The school year is officially kicking off for students interested in pursuing a career in computer science. While some are sitting down for their intro classes, others are ready to complete senior projects or check off their final credits before taking that big step toward realizing their goals. A CS or SWE degree is a challenging process for a multitude of reasons, yet students often overwhelm themselves with side projects, Leetcode challenges, mock interview prep, and studies.
I'd be the first to tell you it's important to find hobbies or activities outside of this industry and to not spend every waking second consuming content — strange intro for a post on audiobooks for CS students, I know.
With all of that said, audiobooks can be challenging to filter through due to the technical nature of our industry. Listening to Head First Java or The Algorithm Design Manual is an impossible task. One that likely isn't a shock to anyone. But there are some less technical books that I read during my pursuit of a CS degree that translate well to the audio format and would recommend.
Please note that none of these are affiliate links and I gain nothing from you selecting them. If you want to check out our headphones, you can do so here. You can also email me at firstname.lastname@example.org with questions or even suggestions on something to listen to. I'm a long-form content nerd.
So without further ado, here are six audiobooks I'd recommend listening to.
The Phoenix Project: A Novel about IT, DevOps, and Helping Your Business Win by Gene Kim, Kevin Behr, and George Spafford.
Personal Note: This is a book you can read at any education level. It's not technical in nature but is truly thought provoking in many ways.
Bill, an IT manager at Parts Unlimited, has been tasked with taking on a project critical to the future of the business, code named Phoenix Project. But the project is massively over budget and behind schedule. The CEO demands Bill must fix the mess in ninety days or else Bill’s entire department will be outsourced.
With the help of a prospective board member and his mysterious philosophy of The Three Ways, Bill starts to see that IT work has more in common with a manufacturing plant work than he ever imagined. With the clock ticking, Bill must organize work flow streamline interdepartmental communications, and effectively serve the other business functions at Parts Unlimited.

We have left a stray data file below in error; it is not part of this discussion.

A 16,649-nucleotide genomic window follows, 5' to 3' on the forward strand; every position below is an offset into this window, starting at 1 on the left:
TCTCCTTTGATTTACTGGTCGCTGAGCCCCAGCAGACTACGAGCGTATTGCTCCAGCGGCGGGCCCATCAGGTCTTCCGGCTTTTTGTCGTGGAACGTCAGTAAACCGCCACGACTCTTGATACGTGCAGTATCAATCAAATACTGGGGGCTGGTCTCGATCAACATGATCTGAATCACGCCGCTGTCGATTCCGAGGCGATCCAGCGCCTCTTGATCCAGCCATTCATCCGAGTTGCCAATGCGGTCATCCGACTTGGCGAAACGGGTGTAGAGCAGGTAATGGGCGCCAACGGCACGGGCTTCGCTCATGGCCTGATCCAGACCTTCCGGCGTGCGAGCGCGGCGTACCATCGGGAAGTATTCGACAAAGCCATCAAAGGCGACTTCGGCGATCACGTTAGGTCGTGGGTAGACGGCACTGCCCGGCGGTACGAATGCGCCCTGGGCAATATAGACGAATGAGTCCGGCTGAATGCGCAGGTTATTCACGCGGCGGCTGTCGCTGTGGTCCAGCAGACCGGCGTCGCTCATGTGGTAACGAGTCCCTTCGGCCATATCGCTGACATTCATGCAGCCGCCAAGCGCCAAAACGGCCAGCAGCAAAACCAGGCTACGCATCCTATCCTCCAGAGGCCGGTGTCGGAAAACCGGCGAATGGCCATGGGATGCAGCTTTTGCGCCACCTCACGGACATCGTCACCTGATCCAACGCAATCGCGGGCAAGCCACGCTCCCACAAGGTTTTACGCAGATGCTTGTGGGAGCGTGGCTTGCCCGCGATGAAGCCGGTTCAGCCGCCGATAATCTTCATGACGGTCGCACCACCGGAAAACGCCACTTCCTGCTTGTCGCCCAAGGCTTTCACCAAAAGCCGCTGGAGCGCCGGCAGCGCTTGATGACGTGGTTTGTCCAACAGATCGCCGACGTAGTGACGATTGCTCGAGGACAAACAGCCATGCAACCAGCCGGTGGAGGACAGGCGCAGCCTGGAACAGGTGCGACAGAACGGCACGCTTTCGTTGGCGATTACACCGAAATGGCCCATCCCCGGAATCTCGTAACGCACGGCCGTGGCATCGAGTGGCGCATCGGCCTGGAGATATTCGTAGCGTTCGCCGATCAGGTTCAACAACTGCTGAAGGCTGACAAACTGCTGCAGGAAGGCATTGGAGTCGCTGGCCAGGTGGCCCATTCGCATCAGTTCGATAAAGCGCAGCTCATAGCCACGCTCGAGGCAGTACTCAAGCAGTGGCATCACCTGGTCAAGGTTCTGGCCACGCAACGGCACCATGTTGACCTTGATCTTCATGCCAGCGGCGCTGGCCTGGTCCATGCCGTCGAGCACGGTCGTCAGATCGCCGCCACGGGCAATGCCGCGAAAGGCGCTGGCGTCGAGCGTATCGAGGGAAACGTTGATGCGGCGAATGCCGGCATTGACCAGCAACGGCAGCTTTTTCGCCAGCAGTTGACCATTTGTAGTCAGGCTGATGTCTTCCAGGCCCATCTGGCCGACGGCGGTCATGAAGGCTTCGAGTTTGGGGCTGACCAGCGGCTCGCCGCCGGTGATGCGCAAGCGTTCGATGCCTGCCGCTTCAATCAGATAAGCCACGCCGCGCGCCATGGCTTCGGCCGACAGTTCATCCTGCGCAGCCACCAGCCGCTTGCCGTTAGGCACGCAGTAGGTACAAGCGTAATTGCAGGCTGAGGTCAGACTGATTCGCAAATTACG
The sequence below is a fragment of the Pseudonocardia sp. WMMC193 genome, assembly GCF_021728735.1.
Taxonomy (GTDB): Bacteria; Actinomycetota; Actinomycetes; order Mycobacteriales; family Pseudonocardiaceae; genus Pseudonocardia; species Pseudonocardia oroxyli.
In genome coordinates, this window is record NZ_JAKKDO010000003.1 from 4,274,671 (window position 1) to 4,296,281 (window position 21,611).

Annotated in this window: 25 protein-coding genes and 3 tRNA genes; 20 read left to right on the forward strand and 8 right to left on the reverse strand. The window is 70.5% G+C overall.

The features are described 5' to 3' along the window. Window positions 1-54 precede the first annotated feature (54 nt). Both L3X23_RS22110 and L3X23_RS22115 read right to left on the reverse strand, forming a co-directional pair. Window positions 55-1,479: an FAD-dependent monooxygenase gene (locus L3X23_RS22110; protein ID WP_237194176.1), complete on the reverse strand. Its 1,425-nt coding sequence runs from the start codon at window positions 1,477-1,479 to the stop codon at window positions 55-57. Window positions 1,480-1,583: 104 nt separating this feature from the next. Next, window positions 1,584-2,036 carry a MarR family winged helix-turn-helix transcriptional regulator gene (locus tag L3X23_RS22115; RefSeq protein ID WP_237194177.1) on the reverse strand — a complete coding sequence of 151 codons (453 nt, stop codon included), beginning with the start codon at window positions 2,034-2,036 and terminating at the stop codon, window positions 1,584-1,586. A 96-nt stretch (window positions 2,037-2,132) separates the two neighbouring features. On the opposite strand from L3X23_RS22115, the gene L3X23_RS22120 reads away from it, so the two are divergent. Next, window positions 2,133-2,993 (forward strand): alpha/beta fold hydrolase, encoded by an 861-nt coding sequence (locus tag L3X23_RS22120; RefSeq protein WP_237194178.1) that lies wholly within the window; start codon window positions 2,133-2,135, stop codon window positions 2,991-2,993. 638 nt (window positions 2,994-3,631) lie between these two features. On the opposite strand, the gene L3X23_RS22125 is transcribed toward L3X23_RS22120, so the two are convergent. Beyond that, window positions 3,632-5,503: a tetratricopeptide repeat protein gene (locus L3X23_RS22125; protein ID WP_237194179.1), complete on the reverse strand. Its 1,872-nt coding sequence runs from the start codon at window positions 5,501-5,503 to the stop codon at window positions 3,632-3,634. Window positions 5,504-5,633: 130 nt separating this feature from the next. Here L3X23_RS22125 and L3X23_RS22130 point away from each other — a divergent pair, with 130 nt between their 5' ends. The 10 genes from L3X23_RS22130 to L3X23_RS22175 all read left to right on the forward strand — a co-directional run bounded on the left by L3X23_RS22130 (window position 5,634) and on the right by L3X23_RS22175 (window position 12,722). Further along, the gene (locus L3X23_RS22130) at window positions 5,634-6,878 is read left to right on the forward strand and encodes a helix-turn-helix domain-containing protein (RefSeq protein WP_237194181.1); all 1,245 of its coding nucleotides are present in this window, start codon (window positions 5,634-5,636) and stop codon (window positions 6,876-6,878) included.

In a fast-paced and entertaining style, three luminaries of the DevOps movement deliver a story that anyone who works in IT will recognize. Readers will not only learn how to improve their own IT organizations, they’ll never view IT the same way again.
How to Win Friends & Influence People by Dale Carnegie
Personal Note: This book can be somewhat controversial to people. One thing I've come to realize is that rather than using the content of this book myself, I have become more aware to how others are interacting with me and I think it's worth a listen for that alone. It's a terrible name but great read.
You can go after the job you want...and get it! You can take the job you have...and improve it! You can take any situation you're in...and make it work for you!
Simon & Schuster Audio is proud to present one of the best-selling books of all time, Dale Carnegie's perennial classic How to Win Friends and Influence People, presented here in its entirety.
For over 60 years the rock-solid, time-tested advice in this audiobook has carried thousands of now-famous people up the ladder of success in their business and personal lives.
With this truly phenomenal audiobook, learn:
- The six ways to make people like you
- The twelve ways to win people to your way of thinking
- The nine ways to change people without arousing resentment
- And much, much more!
There is room at the top, when you know...How to Win Friends and Influence People
This Is Marketing: You Can't Be Seen Until You Learn to See by Seth Godin
Personal note: This one is somewhat of an odd selection for this list as it doesn't have much to do with programming or specific technology. However, it completely changed the way I view products and marketing and provides great insight for someone looking to take a shot in the startup world where you are likely to wear multiple hats.
A game-changing approach to marketing, sales, and advertising.
Seth Godin has taught and inspired millions of entrepreneurs, marketers, leaders, and fans from all walks of life, via his blog, online courses, lectures, and best-selling books. He is the inventor of countless ideas and phrases that have made their way into mainstream business language, from Permission Marketing to Purple Cow to Tribes to The Dip.
Now, for the first time, Godin offers the core of his marketing wisdom in one compact, accessible, and timeless package. This Is Marketing shows you how to do work you're proud of, whether you're a tech start-up founder, a small-business owner, or part of a large corporation.
Great marketers don't use consumers to solve their company's problem; they use marketing to solve other people's problems. Their tactics rely on empathy, connection, and emotional labor instead of attention-stealing ads and spammy email funnels.
No matter what your product or service, this audiobook will teach you how to reframe how it's presented to the world, in order to meaningfully connect with the people who want it. Seth employs his signature blend of insight, observation, and memorable examples to teach you:
- How to build trust and permission with your target market.